Barcelona. Real Madrid. El Clásico. The biggest football match on Earth. It doesn’t matter when or where it happens, the world stops to watch.
Over the last 12 years, the world has stopped to watch a total of 41 Clásicos across all competitions (and one friendly), so I decided to do something fun while in quarantine: rewatch all 41 games and write about them in a new Barça Blaugranes series called ‘41 Clásicos’.
But why these 41 Clásicos? And why the last 12 years? The answer has two words: Pep Guardiola.
Before the greatest manager of all time joined Barcelona, El Clásico was more about pride than football: it was about the people of Catalonia putting all hopes on the players who represented them and tried to conquer the Evil Empire to give them a reason to smile for two hours. Real Madrid were a football powerhouse, and every Barça win was precious.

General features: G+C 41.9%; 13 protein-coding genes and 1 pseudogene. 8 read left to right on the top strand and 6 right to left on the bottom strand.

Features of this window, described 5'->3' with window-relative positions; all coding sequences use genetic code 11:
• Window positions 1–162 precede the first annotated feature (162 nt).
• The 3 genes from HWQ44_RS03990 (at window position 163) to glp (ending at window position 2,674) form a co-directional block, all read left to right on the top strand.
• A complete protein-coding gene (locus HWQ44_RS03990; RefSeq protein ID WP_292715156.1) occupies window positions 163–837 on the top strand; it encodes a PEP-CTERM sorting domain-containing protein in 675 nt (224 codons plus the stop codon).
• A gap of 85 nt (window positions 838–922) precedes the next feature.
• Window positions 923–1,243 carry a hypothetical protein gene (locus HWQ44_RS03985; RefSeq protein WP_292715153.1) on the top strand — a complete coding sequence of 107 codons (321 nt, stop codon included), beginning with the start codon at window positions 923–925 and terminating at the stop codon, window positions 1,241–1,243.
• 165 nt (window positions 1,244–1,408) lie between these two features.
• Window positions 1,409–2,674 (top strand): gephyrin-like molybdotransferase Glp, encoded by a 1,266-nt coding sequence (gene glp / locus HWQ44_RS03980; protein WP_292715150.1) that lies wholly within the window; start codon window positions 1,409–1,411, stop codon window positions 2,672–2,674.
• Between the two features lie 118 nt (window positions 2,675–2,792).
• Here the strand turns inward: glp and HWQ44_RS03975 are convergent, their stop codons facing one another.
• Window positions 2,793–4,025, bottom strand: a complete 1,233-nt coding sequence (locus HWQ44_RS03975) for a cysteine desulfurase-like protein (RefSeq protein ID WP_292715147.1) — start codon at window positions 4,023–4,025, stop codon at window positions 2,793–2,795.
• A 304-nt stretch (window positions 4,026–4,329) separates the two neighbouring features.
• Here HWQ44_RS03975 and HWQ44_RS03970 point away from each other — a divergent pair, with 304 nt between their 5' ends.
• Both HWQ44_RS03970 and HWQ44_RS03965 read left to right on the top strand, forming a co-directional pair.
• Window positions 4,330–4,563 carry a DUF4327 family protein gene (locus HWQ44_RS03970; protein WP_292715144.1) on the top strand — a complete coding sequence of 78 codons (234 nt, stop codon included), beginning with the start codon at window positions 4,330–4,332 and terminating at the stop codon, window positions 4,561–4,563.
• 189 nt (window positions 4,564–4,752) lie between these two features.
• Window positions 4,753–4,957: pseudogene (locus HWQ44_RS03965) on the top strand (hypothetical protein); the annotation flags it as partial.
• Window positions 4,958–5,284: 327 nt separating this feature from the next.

Enter Pep, and everything changed. Because of him and the players he got to coach El Clásico quickly became a meeting of two giants, and when Barça got too big and too dominant against Madrid under Guardiola, Los Blancos reacted and made this something much bigger than Capital vs. Catalonia. Twelve years later, this is the single biggest football match on the planet everytime it happens.
The last 41 Clásicos tell a story of Barça rising to prominence and consistently beating Real Madrid even after Guardiola left, and how Madrid slowly but surely became the team playing for pride because at times their football was not quite good enough to conquer the best team in Spain.
Think of ‘41 Clásicos’ as a book: you read a chapter a day and it’s done before you know it. Expect tactical analysis, some storytelling, a lot of trash-talking and a wonderful trip down memory lane. And who knows, maybe when ‘41 Clásicos’ is done we’ll get to see Barcelona play football again.
Until then, buckle up. This is going to be a fun ride.